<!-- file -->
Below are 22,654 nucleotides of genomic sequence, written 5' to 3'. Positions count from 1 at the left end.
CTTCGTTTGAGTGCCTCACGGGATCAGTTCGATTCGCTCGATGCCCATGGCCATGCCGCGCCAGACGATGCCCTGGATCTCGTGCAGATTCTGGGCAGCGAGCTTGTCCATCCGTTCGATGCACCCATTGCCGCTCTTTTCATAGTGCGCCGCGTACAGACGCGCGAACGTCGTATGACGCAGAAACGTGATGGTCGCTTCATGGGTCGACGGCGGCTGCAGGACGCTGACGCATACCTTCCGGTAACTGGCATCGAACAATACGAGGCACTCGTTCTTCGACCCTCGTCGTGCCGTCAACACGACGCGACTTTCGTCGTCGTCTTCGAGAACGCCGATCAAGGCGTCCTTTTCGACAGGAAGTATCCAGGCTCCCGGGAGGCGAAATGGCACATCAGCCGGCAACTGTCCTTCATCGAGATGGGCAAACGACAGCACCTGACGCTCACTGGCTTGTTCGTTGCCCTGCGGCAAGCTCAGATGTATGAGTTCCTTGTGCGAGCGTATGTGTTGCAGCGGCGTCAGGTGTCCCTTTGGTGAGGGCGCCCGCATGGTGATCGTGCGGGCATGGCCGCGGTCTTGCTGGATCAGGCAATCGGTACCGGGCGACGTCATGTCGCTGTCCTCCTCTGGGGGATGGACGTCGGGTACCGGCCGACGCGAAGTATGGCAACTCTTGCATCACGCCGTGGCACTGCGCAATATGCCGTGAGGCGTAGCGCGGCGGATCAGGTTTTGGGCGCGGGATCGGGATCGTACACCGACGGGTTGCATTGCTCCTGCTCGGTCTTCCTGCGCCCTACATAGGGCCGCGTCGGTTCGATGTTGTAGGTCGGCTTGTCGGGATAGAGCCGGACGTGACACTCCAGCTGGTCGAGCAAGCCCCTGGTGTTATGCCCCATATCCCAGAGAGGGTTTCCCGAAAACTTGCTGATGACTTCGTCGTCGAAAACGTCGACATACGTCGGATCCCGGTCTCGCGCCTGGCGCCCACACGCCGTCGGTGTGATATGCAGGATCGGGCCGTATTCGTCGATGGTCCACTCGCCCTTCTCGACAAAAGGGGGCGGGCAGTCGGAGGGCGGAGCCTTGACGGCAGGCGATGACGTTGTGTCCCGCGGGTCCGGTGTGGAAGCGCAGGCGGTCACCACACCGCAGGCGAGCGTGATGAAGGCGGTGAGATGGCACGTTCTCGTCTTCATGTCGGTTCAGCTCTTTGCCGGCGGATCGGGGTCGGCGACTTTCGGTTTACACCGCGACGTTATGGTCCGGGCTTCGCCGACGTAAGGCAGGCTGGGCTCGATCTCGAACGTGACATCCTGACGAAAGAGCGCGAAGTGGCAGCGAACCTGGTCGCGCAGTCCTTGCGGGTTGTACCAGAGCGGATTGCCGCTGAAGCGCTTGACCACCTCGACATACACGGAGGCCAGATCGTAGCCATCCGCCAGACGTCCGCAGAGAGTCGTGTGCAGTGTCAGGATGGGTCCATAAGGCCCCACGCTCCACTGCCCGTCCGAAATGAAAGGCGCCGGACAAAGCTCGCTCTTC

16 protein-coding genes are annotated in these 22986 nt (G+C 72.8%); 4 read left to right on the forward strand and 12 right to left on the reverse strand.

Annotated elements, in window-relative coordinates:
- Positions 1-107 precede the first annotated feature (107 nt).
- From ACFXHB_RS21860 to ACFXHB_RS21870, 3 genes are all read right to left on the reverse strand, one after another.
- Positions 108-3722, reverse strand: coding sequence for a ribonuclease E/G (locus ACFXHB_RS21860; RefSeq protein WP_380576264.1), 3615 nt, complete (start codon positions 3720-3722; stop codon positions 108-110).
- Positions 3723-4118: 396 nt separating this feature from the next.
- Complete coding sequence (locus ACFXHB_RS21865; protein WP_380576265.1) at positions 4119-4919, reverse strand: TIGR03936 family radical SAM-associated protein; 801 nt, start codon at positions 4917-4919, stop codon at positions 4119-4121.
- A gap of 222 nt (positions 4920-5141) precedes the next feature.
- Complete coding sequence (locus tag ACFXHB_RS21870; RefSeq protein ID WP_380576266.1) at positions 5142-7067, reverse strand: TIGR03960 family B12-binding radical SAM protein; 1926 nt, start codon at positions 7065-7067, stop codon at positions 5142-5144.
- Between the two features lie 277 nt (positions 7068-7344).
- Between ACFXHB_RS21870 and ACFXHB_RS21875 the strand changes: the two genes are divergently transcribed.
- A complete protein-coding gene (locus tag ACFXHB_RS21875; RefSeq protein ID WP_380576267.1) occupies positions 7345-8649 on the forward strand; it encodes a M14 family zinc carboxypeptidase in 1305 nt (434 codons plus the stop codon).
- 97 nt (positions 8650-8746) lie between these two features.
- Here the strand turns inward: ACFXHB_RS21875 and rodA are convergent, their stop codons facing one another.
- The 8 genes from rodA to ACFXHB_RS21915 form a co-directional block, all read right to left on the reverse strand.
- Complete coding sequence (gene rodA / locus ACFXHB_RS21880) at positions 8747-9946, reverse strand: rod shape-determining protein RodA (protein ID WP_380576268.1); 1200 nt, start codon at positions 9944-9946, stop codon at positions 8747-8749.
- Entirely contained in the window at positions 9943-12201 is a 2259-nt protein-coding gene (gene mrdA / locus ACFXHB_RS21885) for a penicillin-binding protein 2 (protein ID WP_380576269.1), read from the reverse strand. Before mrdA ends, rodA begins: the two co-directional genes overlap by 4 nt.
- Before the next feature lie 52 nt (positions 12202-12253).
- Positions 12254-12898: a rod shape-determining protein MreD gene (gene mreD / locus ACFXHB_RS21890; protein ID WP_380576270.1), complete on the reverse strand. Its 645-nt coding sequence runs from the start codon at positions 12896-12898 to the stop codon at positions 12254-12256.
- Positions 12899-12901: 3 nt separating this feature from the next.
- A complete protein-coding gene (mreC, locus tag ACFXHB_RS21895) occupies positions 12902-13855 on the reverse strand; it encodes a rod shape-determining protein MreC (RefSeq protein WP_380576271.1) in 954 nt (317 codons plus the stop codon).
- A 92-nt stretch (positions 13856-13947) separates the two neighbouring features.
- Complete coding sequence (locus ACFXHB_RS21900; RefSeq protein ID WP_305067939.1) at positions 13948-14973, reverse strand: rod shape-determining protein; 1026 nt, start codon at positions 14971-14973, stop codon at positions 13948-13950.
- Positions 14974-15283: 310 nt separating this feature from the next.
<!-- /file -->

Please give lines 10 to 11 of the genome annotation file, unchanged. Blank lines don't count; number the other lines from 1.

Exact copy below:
- A gap of 222 nt (positions 4920-5141) precedes the next feature.
- Complete coding sequence (locus tag ACFXHB_RS21870; RefSeq protein ID WP_380576266.1) at positions 5142-7067, reverse strand: TIGR03960 family B12-binding radical SAM protein; 1926 nt, start codon at positions 7065-7067, stop codon at positions 5142-5144.